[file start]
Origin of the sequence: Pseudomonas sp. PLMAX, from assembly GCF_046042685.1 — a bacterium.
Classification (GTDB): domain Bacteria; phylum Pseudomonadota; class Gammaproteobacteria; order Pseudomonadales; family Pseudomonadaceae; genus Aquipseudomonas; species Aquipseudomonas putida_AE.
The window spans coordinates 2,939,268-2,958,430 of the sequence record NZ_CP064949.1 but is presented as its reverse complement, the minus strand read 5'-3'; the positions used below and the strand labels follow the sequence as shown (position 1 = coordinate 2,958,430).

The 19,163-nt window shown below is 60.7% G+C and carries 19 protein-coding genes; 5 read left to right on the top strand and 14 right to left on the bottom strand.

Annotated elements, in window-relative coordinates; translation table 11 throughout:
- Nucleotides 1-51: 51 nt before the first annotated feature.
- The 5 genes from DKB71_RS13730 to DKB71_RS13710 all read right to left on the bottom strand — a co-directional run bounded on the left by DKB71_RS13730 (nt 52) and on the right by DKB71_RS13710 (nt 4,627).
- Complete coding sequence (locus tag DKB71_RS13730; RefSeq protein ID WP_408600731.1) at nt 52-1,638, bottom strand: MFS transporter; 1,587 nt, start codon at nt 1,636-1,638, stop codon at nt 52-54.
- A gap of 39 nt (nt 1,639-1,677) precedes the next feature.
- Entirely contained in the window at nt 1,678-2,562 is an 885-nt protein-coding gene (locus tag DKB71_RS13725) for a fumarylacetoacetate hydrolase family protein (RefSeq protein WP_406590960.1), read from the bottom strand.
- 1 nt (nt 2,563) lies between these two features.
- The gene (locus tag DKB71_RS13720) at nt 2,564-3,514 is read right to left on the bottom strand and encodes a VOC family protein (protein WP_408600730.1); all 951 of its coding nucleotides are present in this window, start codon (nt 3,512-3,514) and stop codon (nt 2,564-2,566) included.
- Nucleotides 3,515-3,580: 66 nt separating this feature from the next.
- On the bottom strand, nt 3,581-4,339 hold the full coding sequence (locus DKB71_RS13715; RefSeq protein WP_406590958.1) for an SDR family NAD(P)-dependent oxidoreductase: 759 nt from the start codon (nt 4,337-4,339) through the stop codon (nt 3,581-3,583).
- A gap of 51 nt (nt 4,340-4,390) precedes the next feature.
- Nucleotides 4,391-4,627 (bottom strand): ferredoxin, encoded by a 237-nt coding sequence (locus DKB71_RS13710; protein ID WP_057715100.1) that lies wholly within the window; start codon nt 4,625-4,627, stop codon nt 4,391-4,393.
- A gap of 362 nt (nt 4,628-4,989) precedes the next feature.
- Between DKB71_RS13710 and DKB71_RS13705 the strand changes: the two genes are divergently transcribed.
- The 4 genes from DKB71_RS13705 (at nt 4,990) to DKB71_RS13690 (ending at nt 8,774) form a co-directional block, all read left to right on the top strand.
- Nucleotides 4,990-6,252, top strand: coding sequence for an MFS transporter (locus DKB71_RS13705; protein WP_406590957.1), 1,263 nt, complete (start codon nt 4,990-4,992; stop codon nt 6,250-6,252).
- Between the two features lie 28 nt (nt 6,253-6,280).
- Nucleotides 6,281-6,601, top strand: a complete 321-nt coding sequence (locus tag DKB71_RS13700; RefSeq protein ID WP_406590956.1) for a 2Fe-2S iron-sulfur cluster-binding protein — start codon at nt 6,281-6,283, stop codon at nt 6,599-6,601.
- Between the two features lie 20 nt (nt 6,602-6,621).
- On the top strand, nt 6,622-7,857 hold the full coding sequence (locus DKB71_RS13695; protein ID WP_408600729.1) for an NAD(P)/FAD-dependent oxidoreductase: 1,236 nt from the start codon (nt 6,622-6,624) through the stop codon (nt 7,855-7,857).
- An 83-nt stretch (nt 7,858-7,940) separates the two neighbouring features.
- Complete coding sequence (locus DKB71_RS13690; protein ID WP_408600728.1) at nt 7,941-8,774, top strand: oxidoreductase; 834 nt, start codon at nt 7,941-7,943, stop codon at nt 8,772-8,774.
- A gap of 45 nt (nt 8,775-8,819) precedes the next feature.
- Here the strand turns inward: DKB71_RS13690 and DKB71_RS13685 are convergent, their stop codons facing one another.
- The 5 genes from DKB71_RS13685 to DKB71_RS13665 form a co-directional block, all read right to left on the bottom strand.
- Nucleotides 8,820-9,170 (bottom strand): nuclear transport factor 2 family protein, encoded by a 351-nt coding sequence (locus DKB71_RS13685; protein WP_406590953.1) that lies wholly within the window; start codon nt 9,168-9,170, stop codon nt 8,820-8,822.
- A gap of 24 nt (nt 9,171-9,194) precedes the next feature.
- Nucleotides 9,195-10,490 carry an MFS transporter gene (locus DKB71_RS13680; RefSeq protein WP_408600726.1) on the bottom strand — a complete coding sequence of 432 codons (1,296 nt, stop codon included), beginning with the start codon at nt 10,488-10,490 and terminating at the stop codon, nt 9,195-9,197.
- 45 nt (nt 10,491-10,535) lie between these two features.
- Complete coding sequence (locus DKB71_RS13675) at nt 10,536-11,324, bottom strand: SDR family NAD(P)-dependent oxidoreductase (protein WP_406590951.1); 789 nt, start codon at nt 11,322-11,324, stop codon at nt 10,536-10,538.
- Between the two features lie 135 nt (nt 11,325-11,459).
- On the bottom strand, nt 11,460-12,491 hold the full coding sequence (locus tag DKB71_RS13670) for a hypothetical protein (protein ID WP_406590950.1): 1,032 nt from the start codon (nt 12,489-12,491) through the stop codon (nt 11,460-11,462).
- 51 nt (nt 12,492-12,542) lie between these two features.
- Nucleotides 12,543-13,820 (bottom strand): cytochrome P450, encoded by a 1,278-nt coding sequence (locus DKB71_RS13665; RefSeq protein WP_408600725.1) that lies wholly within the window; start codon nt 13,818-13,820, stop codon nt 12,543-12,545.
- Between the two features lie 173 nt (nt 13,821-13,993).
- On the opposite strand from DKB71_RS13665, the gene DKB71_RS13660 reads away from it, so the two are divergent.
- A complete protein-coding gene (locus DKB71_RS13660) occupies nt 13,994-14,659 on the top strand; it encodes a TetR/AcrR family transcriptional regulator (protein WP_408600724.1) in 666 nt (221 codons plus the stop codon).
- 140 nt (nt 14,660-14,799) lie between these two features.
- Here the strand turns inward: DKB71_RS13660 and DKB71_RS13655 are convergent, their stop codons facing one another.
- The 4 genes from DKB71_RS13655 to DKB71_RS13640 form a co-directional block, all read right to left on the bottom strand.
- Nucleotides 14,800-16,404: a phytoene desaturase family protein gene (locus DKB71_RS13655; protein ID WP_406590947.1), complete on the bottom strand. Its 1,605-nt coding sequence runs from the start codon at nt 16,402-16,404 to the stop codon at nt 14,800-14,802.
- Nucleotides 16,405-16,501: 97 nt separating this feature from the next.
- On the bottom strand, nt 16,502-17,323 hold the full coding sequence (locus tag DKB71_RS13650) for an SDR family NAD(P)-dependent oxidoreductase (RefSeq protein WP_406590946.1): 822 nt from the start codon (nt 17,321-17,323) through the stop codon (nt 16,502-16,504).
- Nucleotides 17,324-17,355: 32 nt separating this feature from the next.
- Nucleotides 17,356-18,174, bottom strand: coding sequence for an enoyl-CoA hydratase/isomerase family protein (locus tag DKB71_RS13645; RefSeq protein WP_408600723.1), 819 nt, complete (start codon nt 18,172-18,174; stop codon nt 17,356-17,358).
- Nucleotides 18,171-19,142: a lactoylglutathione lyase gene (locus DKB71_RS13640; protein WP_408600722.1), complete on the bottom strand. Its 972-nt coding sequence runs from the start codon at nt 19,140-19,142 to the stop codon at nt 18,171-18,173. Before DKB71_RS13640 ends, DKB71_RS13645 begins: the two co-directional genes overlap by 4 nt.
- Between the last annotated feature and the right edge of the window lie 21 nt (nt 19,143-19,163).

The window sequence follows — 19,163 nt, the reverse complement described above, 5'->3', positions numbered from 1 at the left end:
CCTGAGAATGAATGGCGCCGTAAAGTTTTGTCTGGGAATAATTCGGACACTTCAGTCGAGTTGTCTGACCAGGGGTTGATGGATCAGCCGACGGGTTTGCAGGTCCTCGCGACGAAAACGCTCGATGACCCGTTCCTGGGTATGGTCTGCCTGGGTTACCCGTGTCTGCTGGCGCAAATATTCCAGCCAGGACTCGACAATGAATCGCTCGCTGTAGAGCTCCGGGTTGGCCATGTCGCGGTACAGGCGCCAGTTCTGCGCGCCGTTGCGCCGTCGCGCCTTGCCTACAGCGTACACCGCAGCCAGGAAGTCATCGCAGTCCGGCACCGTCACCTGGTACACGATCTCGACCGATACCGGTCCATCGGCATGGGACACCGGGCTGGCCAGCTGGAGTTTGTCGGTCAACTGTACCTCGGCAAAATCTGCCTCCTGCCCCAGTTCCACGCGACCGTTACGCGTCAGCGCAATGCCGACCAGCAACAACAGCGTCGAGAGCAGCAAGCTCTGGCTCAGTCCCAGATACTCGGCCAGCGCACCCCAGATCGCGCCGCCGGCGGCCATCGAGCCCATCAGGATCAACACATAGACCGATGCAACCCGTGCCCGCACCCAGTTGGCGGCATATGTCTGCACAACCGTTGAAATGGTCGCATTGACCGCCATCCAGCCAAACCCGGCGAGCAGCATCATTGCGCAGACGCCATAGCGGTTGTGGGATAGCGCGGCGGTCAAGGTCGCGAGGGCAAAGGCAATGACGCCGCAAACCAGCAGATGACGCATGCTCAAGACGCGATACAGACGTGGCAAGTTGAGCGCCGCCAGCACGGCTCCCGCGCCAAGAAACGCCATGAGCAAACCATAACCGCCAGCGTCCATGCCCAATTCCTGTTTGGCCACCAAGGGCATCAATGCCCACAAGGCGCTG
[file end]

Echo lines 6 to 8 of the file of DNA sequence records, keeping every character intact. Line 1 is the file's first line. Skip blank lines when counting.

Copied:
- Nucleotides 1-51: 51 nt before the first annotated feature.
- The 5 genes from DKB71_RS13730 to DKB71_RS13710 all read right to left on the bottom strand — a co-directional run bounded on the left by DKB71_RS13730 (nt 52) and on the right by DKB71_RS13710 (nt 4,627).
- Complete coding sequence (locus tag DKB71_RS13730; RefSeq protein ID WP_408600731.1) at nt 52-1,638, bottom strand: MFS transporter; 1,587 nt, start codon at nt 1,636-1,638, stop codon at nt 52-54.